Moving through the screen into the chancel we see it after its restoration by Nicholson. The new altar, priest’s stalls and reredos (painted by Gerald Smith) were all designed by Nicholson. The altar is of oak and walnut, bearing a carved and gilded design of wheat and wine, emblems of the Blessed Sacrament. The paintings in the reredos represent St. Nicholas, St. Hubert, St. Winwaloe, the Virgin Mary, St. Martha and St. Cecilia.
The Rectory would originally have been close to the church but was moved, probably around the 15th century, to a fine site at Horse Pool Cove on the banks of the estuary. The 1840 Tithe map shows that a chapel had been built next to it. This would have been a private chapel for the rector, a not uncommon feature for Rectories some distance from the church. The Rectory was rebuilt in the 19th century and sold to a private owner in the 1980s. The existence of the chapel led earlier authors to suggest that this was the site of the first church in East Portlemouth.
Our knowledge of St. Winwaloe comes from a manuscript, Vita, by Wurdistan, Abbot of Landévennec, in the middle of the 9th century. Winwaloe was born in Brittany in about AD 462. His father, Fracan, was a Celtic chieftain who fled there from Wales around AD 460 when the Saxons arrived. Winwaloe became a disciple of St Budoc on the Island of Lavret, a small island close to the Island of Bréhat, just off the North Brittany coast.
He later founded a settlement at Tibidy and then, in 485, the monastery at Landévennec, south of Brest, which still exists. After his death around 532 AD, monks founded a monastery in Cornwall. His Patronal Day is the 3rd of March.
An Earlier Church
The ovoid (egg-shaped) shape of the churchyard is characteristic of the Anglo-Saxon period. After the Norman Conquest, churchyards became rectangular or square so the ovoid shape suggested there might have been an earlier, probably wooden, church on this site. The existence of a manor house in East Portlemouth in 1086 (Domesday Book) provides support for this. Not surprisingly no trace of an earlier church remains above ground. Anglo-Saxon churches did however sometimes have rooms under them and, in 2006, Stratascan carried out a survey under St Winwaloe’s using ground penetrating radar. This appeared to suggest there was indeed a room under the central part of the nave. However this was not supported by a series of core samples taken in 2012 nor by a second radar scan. This does not of course rule out the possibility that there was an earlier church on the site. It not thought though that that would have been built before the 10th century.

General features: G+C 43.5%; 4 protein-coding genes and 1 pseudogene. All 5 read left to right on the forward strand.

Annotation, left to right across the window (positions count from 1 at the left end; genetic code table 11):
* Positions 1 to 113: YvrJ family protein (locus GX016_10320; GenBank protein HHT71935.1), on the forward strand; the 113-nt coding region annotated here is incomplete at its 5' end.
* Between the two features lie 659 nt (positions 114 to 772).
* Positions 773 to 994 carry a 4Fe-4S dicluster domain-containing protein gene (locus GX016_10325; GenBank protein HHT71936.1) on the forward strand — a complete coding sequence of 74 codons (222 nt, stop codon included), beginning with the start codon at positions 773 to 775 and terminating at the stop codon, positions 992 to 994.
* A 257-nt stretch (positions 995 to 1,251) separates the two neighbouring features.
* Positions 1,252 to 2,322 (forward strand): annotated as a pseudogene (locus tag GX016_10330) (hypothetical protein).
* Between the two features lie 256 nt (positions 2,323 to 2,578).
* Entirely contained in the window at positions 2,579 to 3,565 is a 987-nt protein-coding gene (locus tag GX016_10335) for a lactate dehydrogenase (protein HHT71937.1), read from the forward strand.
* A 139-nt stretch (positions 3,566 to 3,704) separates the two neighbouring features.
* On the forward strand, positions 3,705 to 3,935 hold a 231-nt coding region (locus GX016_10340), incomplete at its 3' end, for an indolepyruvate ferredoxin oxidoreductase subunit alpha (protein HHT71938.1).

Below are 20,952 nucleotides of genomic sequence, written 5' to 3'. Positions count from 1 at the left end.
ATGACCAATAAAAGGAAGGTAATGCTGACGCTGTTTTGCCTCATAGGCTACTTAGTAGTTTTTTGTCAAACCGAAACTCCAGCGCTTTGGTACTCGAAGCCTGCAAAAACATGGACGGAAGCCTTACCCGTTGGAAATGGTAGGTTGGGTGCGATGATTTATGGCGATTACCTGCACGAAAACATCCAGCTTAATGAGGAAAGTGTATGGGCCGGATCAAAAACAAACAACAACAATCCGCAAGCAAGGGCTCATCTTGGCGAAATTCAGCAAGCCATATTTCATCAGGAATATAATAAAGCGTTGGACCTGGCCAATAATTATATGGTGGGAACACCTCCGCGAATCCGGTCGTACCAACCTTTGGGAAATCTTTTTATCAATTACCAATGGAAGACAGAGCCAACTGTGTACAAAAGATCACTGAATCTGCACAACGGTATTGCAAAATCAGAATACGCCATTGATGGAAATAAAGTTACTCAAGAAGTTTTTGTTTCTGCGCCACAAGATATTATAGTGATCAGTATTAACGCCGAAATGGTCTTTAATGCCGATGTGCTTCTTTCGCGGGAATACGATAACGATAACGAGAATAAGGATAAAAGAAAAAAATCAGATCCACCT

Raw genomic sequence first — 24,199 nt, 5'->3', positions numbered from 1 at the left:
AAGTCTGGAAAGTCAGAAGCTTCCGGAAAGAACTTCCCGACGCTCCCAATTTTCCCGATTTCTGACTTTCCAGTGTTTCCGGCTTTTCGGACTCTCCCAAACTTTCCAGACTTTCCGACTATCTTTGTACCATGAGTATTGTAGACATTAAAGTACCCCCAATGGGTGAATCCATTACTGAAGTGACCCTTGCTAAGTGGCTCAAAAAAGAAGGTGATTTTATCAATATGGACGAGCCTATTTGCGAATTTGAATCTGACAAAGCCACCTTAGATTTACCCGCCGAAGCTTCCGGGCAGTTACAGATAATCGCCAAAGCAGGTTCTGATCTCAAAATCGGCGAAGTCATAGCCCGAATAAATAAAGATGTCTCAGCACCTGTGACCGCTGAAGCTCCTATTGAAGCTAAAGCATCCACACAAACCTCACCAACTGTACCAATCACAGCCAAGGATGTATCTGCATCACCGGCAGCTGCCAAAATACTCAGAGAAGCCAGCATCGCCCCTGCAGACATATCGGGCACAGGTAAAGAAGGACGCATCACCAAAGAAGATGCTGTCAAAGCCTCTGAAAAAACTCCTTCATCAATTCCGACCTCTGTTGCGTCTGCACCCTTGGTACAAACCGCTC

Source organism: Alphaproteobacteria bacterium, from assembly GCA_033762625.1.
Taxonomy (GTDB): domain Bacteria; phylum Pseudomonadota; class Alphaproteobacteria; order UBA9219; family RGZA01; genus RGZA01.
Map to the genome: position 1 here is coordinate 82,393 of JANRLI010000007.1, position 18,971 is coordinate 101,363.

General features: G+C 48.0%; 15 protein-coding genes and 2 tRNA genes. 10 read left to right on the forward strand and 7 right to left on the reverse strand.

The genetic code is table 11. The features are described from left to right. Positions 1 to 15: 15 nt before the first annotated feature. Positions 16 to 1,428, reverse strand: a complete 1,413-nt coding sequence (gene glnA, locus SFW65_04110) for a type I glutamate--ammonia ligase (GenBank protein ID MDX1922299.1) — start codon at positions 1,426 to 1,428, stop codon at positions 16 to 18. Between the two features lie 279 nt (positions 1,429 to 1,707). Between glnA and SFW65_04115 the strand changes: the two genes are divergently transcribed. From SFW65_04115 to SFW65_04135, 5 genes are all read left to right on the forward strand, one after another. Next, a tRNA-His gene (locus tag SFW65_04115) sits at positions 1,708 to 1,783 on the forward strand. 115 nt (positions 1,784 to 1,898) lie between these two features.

East Portlemouth used to be a much larger and more flourishing place than it is today; it was a port and ship-building was an important industry. It provided four ships and ninety men for the Crécy and Calais campaigns of 1346 and contributed at least one ship to chase the Spanish Armada in 1588. The ship-building, farming and fishing community would have provided the wealth to construct and maintain this fine church and Roger Champernoun, who became its patron in 1450, is thought to have provided the money for its rebuilding. Ship-building declined in importance from the early 18th century.
In the 19th century, the village became part of the estate of the Duke of Bolton but passed to the Duke of Cleveland around 1870. In 1879 the Duke and Duchess reorganised the whole village. Many fishermen’s cottages were destroyed and their tenants dispossessed, while several farms and smallholdings were amalgamated into three 200 acre farms at East Portlemouth Village, Rickham and Holset. High House remained a separate entity, as did Goodshelter and West Prawle. At its peak, the village had a population approaching 500 but this was drastically reduced by the reorganisation. Local commentators were appalled at the social effects of these changes and similar changes that took place in nearby Bigbury, likening them to the Highland Clearances in Scotland.
The Dedication and Title of The Church
The dedication of the church to a Breton saint presumably reflects the fact that its founder was a descendant of a Breton noble who came to Britain with William the Conqueror’s army. The spelling of Winwaloe has varied over the centuries and from about 1780 the Latin form, Onolaus, was used. The English form, Winwalloe, was used again from about 1930 although now with a double l, presumably to indicate it was pronounced like Winwallow. In 2006, the diocese asked the church to return to the historically correct spelling: Winwaloe.
A Holiday Prayer
Lord, you are the source of peace and hope. Be with me at this time. Help me to be aware of your presence in your church and in the beauty of nature around me and grant that when I return home I may be renewed for the duties of my daily life – Amen.
This leaflet was revised in 2007 and again in 2013. These revisions followed the publication in 2000 of East Portlemouth Heritage Appraisal, An Archaeological History of the Parish by the archaeologist, Robert Waterhouse, the 2012 archaeological investigation and further historical research. We are very grateful to Robert Waterhouse, Professors Nicholas Orme and Sarah Hamilton (Exeter University), Michael Reeve (Cambridge University), Michael Jones (Nottingham University) and Andrew Reynolds, (University College, London) and to the Revd Prebendary John Scott for all their help.
We also thank the Friends of East Portlemouth Church for funding the radar survey (from an ear-marked donation) and the Heritage Lottery Fund for largely funding the 2012 archaeological investigation and the restoration of the parvis..
The original leaflet was written about 1990 by the Revd Paul Hancock, drawing on the 1960 history of the church by the Revd W.W. Price. A copy of this history is in the Local Studies section of Kingsbridge library.